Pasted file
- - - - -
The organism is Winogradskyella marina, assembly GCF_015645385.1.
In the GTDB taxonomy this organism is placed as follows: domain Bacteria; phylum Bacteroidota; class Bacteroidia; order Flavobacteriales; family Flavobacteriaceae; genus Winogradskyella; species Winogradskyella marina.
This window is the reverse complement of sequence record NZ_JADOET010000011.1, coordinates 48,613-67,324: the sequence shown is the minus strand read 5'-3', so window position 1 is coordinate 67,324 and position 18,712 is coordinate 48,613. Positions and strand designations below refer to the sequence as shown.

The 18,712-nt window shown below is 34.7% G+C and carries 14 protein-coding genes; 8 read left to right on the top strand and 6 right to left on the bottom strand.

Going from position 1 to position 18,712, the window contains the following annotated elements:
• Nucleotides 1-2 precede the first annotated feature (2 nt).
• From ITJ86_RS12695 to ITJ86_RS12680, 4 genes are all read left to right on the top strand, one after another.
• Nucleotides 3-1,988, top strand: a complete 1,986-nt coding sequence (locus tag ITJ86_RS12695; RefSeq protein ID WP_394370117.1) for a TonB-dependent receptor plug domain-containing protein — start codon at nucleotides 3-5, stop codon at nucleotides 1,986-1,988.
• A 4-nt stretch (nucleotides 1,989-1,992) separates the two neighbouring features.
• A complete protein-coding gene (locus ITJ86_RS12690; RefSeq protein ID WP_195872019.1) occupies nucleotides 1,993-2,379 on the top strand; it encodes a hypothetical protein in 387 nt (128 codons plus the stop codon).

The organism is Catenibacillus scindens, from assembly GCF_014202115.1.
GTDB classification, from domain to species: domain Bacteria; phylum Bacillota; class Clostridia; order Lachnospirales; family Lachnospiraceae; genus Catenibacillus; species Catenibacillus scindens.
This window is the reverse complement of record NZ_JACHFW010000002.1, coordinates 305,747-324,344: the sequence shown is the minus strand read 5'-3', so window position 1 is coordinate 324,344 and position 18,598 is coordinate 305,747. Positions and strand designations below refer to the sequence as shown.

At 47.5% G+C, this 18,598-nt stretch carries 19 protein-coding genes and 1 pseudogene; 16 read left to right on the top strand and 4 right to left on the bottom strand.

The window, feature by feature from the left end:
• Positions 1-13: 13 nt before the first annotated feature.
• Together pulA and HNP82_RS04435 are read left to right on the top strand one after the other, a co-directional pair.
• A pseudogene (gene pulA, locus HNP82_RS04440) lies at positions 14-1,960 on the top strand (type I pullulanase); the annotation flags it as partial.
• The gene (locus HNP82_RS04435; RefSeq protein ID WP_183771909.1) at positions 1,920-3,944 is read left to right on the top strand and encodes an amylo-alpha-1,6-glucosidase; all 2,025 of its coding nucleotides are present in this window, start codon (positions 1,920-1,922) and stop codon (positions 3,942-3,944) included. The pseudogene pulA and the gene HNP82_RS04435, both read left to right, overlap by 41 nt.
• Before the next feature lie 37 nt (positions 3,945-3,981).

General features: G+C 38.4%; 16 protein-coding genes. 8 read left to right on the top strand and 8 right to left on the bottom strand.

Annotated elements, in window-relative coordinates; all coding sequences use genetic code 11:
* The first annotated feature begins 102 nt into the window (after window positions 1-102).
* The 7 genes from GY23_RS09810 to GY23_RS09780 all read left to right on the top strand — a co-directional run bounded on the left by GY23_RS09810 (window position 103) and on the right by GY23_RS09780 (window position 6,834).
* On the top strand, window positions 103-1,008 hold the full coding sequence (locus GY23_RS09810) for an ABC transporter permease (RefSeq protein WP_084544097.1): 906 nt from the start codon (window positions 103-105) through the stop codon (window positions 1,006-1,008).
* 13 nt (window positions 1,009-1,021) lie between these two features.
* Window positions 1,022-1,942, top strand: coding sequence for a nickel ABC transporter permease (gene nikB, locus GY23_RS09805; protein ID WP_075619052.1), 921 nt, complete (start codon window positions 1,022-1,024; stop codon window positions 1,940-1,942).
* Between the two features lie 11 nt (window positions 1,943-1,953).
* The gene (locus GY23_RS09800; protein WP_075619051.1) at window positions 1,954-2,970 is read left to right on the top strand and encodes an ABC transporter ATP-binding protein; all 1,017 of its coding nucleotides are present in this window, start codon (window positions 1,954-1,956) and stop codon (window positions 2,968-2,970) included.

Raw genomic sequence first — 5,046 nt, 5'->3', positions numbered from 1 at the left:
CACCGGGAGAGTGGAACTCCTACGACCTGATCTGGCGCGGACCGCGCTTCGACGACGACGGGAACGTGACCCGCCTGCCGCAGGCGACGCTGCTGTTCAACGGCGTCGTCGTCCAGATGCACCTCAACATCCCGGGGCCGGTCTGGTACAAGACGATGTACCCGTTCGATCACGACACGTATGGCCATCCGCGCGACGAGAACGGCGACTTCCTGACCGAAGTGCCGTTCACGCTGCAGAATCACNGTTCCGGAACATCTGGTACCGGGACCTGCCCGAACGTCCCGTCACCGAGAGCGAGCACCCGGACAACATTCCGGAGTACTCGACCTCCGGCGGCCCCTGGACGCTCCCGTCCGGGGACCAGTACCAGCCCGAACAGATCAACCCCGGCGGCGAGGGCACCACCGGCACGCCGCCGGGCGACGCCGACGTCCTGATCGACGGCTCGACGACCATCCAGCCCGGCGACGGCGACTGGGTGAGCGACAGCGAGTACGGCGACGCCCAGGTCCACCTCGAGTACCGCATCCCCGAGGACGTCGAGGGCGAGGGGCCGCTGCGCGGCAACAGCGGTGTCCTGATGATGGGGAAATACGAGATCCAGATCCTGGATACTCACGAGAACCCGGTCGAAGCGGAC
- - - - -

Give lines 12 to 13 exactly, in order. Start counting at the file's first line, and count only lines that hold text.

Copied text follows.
GTDB classification, from domain to species: domain Bacteria; phylum Bacillota; class Clostridia; order Lachnospirales; family Lachnospiraceae; genus Catenibacillus; species Catenibacillus scindens.
This window is the reverse complement of record NZ_JACHFW010000002.1, coordinates 305,747-324,344: the sequence shown is the minus strand read 5'-3', so window position 1 is coordinate 324,344 and position 18,598 is coordinate 305,747. Positions and strand designations below refer to the sequence as shown.